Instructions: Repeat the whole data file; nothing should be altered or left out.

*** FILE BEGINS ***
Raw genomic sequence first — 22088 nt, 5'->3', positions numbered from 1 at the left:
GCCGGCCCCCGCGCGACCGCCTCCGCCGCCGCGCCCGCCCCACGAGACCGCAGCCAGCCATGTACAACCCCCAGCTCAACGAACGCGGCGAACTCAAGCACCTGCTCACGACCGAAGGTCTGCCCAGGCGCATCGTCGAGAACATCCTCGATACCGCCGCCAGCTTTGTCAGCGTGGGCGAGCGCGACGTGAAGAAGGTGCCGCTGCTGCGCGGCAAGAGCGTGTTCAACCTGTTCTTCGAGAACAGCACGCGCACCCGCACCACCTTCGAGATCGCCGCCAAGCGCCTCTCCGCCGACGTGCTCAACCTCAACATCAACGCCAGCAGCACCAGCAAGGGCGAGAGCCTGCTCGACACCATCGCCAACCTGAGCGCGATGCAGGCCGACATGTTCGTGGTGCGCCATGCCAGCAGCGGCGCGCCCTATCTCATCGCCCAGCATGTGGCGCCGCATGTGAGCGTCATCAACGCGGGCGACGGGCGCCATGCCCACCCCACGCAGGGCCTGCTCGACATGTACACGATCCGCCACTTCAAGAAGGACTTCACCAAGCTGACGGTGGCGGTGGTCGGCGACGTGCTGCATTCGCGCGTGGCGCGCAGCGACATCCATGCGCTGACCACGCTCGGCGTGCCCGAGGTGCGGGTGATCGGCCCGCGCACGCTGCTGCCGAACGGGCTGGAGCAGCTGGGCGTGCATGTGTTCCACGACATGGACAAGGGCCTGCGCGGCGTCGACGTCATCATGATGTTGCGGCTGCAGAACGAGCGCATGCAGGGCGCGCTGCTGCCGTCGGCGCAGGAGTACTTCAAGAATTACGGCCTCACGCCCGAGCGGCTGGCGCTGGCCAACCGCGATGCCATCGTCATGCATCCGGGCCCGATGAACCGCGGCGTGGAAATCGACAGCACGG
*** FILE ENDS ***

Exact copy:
Raw genomic sequence first — 22088 nt, 5'->3', positions numbered from 1 at the left:
GCCGGCCCCCGCGCGACCGCCTCCGCCGCCGCGCCCGCCCCACGAGACCGCAGCCAGCCATGTACAACCCCCAGCTCAACGAACGCGGCGAACTCAAGCACCTGCTCACGACCGAAGGTCTGCCCAGGCGCATCGTCGAGAACATCCTCGATACCGCCGCCAGCTTTGTCAGCGTGGGCGAGCGCGACGTGAAGAAGGTGCCGCTGCTGCGCGGCAAGAGCGTGTTCAACCTGTTCTTCGAGAACAGCACGCGCACCCGCACCACCTTCGAGATCGCCGCCAAGCGCCTCTCCGCCGACGTGCTCAACCTCAACATCAACGCCAGCAGCACCAGCAAGGGCGAGAGCCTGCTCGACACCATCGCCAACCTGAGCGCGATGCAGGCCGACATGTTCGTGGTGCGCCATGCCAGCAGCGGCGCGCCCTATCTCATCGCCCAGCATGTGGCGCCGCATGTGAGCGTCATCAACGCGGGCGACGGGCGCCATGCCCACCCCACGCAGGGCCTGCTCGACATGTACACGATCCGCCACTTCAAGAAGGACTTCACCAAGCTGACGGTGGCGGTGGTCGGCGACGTGCTGCATTCGCGCGTGGCGCGCAGCGACATCCATGCGCTGACCACGCTCGGCGTGCCCGAGGTGCGGGTGATCGGCCCGCGCACGCTGCTGCCGAACGGGCTGGAGCAGCTGGGCGTGCATGTGTTCCACGACATGGACAAGGGCCTGCGCGGCGTCGACGTCATCATGATGTTGCGGCTGCAGAACGAGCGCATGCAGGGCGCGCTGCTGCCGTCGGCGCAGGAGTACTTCAAGAATTACGGCCTCACGCCCGAGCGGCTGGCGCTGGCCAACCGCGATGCCATCGTCATGCATCCGGGCCCGATGAACCGCGGCGTGGAAATCGACAGCACGG